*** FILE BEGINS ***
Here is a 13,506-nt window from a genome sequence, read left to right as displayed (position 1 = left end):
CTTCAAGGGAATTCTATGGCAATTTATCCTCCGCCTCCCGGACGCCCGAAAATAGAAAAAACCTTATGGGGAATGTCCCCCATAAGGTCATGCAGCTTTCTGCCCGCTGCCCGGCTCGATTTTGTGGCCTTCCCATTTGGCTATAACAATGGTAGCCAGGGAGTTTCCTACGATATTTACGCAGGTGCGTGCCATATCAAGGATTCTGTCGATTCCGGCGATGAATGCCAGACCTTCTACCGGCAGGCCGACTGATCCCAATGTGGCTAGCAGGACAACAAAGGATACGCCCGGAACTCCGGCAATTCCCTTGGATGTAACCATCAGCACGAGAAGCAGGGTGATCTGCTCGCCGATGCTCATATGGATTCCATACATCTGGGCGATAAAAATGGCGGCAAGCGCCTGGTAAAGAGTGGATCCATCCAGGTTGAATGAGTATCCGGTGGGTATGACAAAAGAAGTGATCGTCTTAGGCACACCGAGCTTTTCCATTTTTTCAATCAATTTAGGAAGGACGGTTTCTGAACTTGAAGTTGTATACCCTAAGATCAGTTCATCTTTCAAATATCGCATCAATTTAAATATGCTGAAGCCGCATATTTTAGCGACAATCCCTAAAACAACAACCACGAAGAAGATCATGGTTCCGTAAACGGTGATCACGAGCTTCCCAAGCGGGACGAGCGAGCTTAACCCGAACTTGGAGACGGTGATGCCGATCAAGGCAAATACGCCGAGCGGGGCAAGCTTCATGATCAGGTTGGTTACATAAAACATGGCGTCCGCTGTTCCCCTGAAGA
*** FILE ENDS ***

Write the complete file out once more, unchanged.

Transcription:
Here is a 13,506-nt window from a genome sequence, read left to right as displayed (position 1 = left end):
CTTCAAGGGAATTCTATGGCAATTTATCCTCCGCCTCCCGGACGCCCGAAAATAGAAAAAACCTTATGGGGAATGTCCCCCATAAGGTCATGCAGCTTTCTGCCCGCTGCCCGGCTCGATTTTGTGGCCTTCCCATTTGGCTATAACAATGGTAGCCAGGGAGTTTCCTACGATATTTACGCAGGTGCGTGCCATATCAAGGATTCTGTCGATTCCGGCGATGAATGCCAGACCTTCTACCGGCAGGCCGACTGATCCCAATGTGGCTAGCAGGACAACAAAGGATACGCCCGGAACTCCGGCAATTCCCTTGGATGTAACCATCAGCACGAGAAGCAGGGTGATCTGCTCGCCGATGCTCATATGGATTCCATACATCTGGGCGATAAAAATGGCGGCAAGCGCCTGGTAAAGAGTGGATCCATCCAGGTTGAATGAGTATCCGGTGGGTATGACAAAAGAAGTGATCGTCTTAGGCACACCGAGCTTTTCCATTTTTTCAATCAATTTAGGAAGGACGGTTTCTGAACTTGAAGTTGTATACCCTAAGATCAGTTCATCTTTCAAATATCGCATCAATTTAAATATGCTGAAGCCGCATATTTTAGCGACAATCCCTAAAACAACAACCACGAAGAAGATCATGGTTCCGTAAACGGTGATCACGAGCTTCCCAAGCGGGACGAGCGAGCTTAACCCGAACTTGGAGACGGTGATGCCGATCAAGGCAAATACGCCGAGCGGGGCAAGCTTCATGATCAGGTTGGTTACATAAAACATGGCGTCCGCTGTTCCCCTGAAGA